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East Rock School Opening Delayed

by Melissa Bailey | Nov 14, 2012 4:41 pm

(3) Comments | Commenting has been closed | E-mail the Author

Posted to: Schools, East Rock

Melissa Bailey Photo Marc Gonzalez won’t be able to walk across the street to his new school as planned in January.

Marc (pictured), who’s 11, lives on Nash Street right across from the East Rock Community School. For the past two years, he has hopped on a bus to study in a Hamden swing space while the city demolished, then began to rebuild, his school.

He’ll have to keep catching the bus for another five months—and possibly until next fall—as construction crews finish the work he’s been watching for his window.

The school was originally set to open in September of 2012. Then it was delayed until January 2013 due in part to environmental remediation.

Now the $49 million school won’t be ready in time for January 2013, according to Bob Lynn, the director of New Haven school construction for the Gilbane Building Company. Construction is set to be completed in March, Lynn said at last week’s meeting of the Citywide School Building Committee. He said the city is looking to open the school during spring break, which is set for April 13 to 20.

However, given that New Haven Public Schools already missed three days for Superstorm Sandy, there’s a chance that that break may dwindle due to snow days, Lynn said. If that happens, the school could move during summer break in July.

Lynn said the delay came to due a combination of factors, including a late delivery of glass from Washington State.

Parents eager to move their kids into their new school found out about the delay last month, according to PTO president Daisy Gonzalez, Marc’s mom. The magnet school serves about 420 kids in grades K to 8.

“I was really upset” to find out about the delay, Gonzalez said. However, she found a bright side in the news: She’s planning a grand opening for the school. “This will give us more time to plan.”

Marc, who’s in the 6th grade, attended the school across the street from his house until 4th grade, when he began commuting to the Hamden swing space. Instead of a 30-second walk, he takes a 30-minute bus ride to school. He said he was looking forward to ending his bus ride, because it’s cold and not that fun.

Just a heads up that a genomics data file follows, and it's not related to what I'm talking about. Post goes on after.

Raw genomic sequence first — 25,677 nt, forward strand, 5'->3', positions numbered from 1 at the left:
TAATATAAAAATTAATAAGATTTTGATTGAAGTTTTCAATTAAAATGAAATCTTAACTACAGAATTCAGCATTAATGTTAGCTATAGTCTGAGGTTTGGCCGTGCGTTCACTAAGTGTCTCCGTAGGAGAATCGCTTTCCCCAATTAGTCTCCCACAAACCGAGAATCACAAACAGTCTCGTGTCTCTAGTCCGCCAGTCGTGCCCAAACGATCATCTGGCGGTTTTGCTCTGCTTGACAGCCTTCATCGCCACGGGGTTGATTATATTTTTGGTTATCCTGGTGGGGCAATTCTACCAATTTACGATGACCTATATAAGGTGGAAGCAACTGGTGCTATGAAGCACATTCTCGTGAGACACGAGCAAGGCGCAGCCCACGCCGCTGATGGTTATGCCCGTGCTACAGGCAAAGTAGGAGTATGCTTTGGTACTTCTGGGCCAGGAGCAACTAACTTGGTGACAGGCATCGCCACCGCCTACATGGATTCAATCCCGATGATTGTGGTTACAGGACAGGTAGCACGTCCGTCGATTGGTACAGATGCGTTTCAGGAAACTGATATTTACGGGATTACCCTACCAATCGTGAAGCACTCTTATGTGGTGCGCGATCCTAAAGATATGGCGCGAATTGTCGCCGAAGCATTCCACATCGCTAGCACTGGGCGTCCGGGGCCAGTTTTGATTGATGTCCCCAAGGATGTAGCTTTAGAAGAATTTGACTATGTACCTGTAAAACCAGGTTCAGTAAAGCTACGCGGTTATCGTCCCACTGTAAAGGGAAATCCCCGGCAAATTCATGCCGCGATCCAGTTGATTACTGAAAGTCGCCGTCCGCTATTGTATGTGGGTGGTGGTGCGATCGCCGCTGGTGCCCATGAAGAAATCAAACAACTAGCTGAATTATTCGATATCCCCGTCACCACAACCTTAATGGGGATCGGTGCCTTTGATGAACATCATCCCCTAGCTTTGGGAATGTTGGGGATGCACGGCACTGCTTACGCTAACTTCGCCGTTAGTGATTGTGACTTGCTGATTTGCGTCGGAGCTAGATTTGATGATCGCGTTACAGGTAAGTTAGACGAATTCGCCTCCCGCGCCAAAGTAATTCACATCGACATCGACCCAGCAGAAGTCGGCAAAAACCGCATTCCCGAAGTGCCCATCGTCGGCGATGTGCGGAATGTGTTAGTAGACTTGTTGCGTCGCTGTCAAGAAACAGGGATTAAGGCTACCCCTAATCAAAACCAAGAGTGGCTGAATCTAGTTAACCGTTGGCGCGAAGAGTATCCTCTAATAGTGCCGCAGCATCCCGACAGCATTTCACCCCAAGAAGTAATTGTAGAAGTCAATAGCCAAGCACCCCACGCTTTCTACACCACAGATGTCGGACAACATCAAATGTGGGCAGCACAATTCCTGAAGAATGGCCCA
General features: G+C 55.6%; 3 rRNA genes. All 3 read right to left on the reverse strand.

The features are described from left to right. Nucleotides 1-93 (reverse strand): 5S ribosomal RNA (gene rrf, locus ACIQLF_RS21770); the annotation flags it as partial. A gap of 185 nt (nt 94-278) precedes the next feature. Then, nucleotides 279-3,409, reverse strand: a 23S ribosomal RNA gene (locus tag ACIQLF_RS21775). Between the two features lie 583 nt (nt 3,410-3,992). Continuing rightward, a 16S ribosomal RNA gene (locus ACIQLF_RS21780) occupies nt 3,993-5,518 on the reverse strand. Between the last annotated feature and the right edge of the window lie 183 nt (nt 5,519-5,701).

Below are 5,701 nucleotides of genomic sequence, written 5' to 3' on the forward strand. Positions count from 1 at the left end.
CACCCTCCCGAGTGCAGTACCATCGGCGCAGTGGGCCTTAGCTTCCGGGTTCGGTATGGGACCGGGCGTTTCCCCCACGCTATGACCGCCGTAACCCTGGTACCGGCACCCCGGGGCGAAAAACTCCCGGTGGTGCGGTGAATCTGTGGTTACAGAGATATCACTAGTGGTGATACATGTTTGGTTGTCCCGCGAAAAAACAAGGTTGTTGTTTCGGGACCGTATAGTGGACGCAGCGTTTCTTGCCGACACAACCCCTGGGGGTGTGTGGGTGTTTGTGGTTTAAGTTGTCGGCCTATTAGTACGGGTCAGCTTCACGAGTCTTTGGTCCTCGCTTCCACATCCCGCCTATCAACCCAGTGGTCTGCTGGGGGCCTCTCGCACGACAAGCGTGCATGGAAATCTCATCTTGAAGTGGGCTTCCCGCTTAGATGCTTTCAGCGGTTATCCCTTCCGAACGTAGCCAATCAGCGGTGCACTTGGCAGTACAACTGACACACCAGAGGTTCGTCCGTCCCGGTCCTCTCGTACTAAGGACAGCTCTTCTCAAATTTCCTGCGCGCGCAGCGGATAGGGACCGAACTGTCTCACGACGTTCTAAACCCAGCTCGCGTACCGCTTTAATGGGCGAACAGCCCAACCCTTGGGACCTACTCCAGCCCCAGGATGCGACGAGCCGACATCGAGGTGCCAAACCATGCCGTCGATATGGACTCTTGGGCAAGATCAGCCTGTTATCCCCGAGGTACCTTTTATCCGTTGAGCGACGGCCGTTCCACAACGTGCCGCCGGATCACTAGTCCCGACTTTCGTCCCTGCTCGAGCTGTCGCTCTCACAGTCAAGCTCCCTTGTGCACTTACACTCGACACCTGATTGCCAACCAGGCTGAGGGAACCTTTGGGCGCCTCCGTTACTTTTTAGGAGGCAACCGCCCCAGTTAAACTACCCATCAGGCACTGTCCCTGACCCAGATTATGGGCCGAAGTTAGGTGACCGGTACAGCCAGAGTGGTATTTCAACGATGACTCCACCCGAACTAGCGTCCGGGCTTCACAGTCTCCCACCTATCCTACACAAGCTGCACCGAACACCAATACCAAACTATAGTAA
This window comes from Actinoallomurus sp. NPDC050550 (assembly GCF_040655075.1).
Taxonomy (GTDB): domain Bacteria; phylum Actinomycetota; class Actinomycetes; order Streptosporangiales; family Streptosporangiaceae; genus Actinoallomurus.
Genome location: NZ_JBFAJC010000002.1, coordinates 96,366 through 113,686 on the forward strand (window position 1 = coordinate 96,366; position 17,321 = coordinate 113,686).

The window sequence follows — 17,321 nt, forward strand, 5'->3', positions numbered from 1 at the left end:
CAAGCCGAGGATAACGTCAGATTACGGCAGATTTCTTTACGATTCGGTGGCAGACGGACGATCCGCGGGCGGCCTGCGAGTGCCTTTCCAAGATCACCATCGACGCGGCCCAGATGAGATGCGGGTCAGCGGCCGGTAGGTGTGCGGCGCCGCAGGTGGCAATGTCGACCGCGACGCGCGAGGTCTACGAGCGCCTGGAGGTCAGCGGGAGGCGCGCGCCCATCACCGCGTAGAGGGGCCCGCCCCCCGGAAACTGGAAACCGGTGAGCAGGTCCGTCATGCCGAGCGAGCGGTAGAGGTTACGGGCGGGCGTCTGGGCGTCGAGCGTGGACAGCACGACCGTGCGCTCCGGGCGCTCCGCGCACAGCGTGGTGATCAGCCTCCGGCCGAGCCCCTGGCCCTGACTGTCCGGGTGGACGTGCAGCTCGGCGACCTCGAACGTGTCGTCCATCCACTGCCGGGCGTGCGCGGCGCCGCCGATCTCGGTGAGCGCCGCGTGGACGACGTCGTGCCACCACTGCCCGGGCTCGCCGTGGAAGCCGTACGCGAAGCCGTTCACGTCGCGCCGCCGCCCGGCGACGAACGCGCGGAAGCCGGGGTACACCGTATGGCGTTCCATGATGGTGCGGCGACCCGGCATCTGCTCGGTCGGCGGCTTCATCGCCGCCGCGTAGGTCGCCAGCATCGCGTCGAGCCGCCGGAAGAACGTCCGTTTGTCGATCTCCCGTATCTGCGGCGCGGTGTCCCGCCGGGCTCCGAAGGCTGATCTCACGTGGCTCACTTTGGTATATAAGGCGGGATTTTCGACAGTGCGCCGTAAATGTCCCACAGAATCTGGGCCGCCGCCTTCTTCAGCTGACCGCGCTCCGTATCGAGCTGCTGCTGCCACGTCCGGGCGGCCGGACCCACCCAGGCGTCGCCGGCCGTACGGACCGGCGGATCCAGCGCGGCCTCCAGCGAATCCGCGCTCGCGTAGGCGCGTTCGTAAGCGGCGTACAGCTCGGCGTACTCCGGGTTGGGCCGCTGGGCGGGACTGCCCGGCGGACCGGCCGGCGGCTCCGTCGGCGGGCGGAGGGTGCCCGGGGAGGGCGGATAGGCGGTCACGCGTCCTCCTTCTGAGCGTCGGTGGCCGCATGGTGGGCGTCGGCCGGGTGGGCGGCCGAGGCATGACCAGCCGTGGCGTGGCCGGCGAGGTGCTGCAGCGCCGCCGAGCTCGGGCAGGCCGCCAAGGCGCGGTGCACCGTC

“I was looking forward to going to the school in January,” he said.

Marc has watched with interest ever since crews began to dismantle the 1970s concrete bunker across the street from his house. The old school looked a “giant concrete block” plopped into a residential area, Marc recalled. The school looked like “a big jail” facing rows of houses for prison guards.

Marc said new school fits in much better in the neighborhood. “Now it just looks like one big happy community with a happy school.”

The new school, designed by Newman Architects, has a smaller footprint and more light. The K to 8 school plans to add a pre-K in the fall.

Gonzalez said likes the way it fits with the former Marlin Firearms factory across the street on Willow.

“It’s beautiful,” she said. “This is going to be really, really nice.”

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posted by: anonymous on November 14, 2012  3:17pm

Will the street be safe to cross?  It shows an astonishing level of myopia that we can spend tens of millions on our new school buildings, but can’t spare pennies to make it possible to walk (or take a wheelchair) to them without being killed. Hopefully this school will be different from the last 40.

posted by: SaveOurCity on November 14, 2012  8:34pm

$49 million and 4 years and the school is going to be somewhere between 9 and 12 months late?  I wonder how many extra $$ are involved and how many of those $$ will end up in the 2013 DeStefano campaign coffers…

posted by: Gretchen Pritchard on November 15, 2012  9:55am

“The new school, designed by Newman Architects, has a smaller footprint and more light.”

Heh, that wouldn’t take much, given that the previous school had NO WINDOWS AT ALL in any of the rooms that faced the street, and the windows that faced the ugly inner courtyard were made of some kind of unbreakable plastic that got discolored and scratched and smeared over the years.  What a travesty that was.  Brutalist architecture was almost as guilty as the whole “Model City” disaster in wrecking this town between 1955 and 1980.

Now do something about the Police headquarters on Union Avenue, please, and then the firehouse on Olive and Grant, and we’ll finally begin to put this idiocy to rest.

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